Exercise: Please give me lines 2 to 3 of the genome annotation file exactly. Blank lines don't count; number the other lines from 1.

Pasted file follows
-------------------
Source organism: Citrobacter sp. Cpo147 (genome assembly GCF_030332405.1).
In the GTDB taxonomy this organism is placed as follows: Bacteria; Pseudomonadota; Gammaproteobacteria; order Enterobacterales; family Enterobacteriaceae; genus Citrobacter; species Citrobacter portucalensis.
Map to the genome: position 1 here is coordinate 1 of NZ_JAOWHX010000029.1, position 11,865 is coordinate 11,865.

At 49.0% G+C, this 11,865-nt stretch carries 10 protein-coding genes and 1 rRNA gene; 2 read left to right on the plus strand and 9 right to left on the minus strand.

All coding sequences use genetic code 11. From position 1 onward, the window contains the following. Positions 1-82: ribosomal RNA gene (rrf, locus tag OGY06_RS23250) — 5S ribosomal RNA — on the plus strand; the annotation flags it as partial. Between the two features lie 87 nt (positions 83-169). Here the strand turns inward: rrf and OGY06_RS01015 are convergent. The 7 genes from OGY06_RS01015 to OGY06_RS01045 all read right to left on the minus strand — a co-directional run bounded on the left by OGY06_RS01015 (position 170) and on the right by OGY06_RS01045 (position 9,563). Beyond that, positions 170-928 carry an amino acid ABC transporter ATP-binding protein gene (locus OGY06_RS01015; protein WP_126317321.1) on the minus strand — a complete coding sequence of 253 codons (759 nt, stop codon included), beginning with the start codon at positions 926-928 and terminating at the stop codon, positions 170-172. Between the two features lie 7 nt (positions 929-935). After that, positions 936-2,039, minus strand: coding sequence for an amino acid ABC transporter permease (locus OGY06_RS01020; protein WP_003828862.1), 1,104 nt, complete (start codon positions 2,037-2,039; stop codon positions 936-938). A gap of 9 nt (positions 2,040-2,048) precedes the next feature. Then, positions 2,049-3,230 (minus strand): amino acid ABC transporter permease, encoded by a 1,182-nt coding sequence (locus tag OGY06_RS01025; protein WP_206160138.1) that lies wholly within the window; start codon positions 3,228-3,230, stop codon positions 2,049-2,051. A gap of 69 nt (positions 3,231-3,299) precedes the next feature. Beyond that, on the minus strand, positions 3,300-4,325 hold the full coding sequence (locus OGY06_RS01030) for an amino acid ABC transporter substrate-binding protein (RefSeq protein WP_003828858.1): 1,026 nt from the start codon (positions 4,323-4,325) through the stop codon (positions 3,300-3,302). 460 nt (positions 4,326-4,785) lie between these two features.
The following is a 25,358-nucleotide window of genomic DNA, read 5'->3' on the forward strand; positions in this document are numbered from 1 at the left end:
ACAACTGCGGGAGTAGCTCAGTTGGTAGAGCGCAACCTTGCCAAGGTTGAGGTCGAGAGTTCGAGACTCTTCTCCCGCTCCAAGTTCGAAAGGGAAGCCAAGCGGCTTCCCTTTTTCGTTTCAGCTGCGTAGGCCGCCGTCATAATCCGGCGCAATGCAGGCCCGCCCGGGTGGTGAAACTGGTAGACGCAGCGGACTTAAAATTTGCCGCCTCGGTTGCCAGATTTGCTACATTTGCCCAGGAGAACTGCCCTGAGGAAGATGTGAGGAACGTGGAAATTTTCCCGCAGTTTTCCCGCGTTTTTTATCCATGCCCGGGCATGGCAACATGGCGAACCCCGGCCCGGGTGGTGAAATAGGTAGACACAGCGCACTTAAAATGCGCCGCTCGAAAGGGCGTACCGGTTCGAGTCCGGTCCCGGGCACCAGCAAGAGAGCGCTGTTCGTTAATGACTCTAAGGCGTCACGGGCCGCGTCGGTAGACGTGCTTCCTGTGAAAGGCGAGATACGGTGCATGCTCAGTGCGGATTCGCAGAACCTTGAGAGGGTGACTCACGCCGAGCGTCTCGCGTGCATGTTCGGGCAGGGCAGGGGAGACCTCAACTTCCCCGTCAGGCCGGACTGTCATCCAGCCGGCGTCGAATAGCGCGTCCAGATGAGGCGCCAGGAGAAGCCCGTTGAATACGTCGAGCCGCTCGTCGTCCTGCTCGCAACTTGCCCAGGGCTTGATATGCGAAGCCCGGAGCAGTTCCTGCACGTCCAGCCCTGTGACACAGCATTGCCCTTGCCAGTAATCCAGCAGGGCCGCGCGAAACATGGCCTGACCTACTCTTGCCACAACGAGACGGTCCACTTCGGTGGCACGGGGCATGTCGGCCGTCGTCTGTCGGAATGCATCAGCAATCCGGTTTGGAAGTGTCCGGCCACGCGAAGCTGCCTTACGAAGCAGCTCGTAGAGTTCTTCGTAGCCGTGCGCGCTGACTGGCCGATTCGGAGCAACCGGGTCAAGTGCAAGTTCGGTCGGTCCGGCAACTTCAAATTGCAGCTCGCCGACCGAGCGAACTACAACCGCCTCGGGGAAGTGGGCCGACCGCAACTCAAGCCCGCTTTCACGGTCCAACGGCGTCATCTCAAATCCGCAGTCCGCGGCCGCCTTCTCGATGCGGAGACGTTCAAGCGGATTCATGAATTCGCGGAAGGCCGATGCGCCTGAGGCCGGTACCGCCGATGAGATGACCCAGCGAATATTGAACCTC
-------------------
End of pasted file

In the GTDB taxonomy this organism is placed as follows: Bacteria; Pseudomonadota; Gammaproteobacteria; order Enterobacterales; family Enterobacteriaceae; genus Citrobacter; species Citrobacter portucalensis.
Map to the genome: position 1 here is coordinate 1 of NZ_JAOWHX010000029.1, position 11,865 is coordinate 11,865.